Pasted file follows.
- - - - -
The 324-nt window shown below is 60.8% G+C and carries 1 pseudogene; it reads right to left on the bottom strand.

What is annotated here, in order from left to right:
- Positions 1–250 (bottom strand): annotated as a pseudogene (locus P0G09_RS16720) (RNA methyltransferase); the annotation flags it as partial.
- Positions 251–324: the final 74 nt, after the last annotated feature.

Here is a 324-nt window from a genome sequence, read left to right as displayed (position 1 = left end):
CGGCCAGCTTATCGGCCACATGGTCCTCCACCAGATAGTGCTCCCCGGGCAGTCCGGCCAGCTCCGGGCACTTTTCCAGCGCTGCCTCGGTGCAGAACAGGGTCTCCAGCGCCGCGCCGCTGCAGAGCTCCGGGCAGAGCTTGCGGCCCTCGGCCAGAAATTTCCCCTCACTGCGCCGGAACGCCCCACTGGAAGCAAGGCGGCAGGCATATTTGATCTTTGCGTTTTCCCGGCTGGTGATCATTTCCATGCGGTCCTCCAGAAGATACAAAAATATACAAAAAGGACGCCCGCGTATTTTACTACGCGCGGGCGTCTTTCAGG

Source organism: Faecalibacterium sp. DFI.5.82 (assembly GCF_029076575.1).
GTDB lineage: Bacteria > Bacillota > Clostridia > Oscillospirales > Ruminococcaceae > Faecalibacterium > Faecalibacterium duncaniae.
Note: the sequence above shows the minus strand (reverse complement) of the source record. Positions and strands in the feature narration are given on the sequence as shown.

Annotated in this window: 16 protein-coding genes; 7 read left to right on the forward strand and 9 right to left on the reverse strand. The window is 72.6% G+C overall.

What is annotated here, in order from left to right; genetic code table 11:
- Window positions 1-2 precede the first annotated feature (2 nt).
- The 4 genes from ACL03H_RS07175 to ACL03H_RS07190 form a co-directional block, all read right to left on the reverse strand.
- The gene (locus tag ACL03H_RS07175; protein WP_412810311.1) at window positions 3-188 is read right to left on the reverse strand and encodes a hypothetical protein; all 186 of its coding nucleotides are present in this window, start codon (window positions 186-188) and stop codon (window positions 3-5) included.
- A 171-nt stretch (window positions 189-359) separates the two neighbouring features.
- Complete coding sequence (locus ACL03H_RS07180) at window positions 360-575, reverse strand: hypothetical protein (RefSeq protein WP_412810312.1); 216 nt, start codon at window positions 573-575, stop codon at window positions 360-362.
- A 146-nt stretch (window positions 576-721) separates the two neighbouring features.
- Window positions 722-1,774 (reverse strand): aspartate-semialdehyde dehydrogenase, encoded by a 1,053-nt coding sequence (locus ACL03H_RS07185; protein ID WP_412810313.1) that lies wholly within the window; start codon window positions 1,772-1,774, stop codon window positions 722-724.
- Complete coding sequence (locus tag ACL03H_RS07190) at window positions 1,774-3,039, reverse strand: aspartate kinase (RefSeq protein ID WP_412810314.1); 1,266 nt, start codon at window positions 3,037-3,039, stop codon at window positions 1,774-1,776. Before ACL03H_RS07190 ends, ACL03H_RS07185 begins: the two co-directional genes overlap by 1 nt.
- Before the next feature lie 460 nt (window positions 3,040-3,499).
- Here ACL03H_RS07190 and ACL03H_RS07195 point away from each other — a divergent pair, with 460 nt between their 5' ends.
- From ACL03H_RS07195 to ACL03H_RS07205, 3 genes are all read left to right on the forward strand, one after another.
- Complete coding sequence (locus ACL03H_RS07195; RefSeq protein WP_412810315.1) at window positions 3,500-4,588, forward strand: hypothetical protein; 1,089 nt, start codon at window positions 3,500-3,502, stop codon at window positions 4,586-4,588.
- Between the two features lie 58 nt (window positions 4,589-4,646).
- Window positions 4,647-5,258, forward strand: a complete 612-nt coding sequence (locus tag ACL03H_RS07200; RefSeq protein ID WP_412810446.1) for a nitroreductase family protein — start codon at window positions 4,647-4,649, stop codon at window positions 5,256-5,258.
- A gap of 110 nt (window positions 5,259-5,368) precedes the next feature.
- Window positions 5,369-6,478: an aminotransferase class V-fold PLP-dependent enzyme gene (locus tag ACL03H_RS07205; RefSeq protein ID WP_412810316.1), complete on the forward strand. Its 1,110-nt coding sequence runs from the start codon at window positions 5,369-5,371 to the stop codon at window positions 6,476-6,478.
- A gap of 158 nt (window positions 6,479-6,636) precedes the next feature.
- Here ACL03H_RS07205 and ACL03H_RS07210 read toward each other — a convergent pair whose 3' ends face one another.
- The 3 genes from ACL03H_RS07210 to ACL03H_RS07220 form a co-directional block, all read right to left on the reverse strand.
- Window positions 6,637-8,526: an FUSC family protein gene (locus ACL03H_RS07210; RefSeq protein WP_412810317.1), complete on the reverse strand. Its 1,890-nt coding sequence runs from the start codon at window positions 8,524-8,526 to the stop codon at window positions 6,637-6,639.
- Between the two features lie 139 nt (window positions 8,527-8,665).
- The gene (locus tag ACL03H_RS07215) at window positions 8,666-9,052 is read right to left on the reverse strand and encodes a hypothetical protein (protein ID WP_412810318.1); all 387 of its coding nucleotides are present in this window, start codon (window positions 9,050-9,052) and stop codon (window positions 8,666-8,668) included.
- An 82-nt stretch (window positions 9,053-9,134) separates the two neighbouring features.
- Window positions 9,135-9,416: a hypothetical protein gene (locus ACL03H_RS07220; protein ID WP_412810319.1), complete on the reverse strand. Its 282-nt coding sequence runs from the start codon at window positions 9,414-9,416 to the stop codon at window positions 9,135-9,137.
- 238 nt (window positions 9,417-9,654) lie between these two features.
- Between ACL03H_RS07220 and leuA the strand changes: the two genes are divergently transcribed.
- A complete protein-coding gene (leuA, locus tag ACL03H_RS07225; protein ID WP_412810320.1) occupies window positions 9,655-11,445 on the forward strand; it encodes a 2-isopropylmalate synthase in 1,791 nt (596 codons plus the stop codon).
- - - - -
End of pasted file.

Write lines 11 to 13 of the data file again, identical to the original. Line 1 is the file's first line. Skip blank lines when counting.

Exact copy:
What is annotated here, in order from left to right; genetic code table 11:
- Window positions 1-2 precede the first annotated feature (2 nt).
- The 4 genes from ACL03H_RS07175 to ACL03H_RS07190 form a co-directional block, all read right to left on the reverse strand.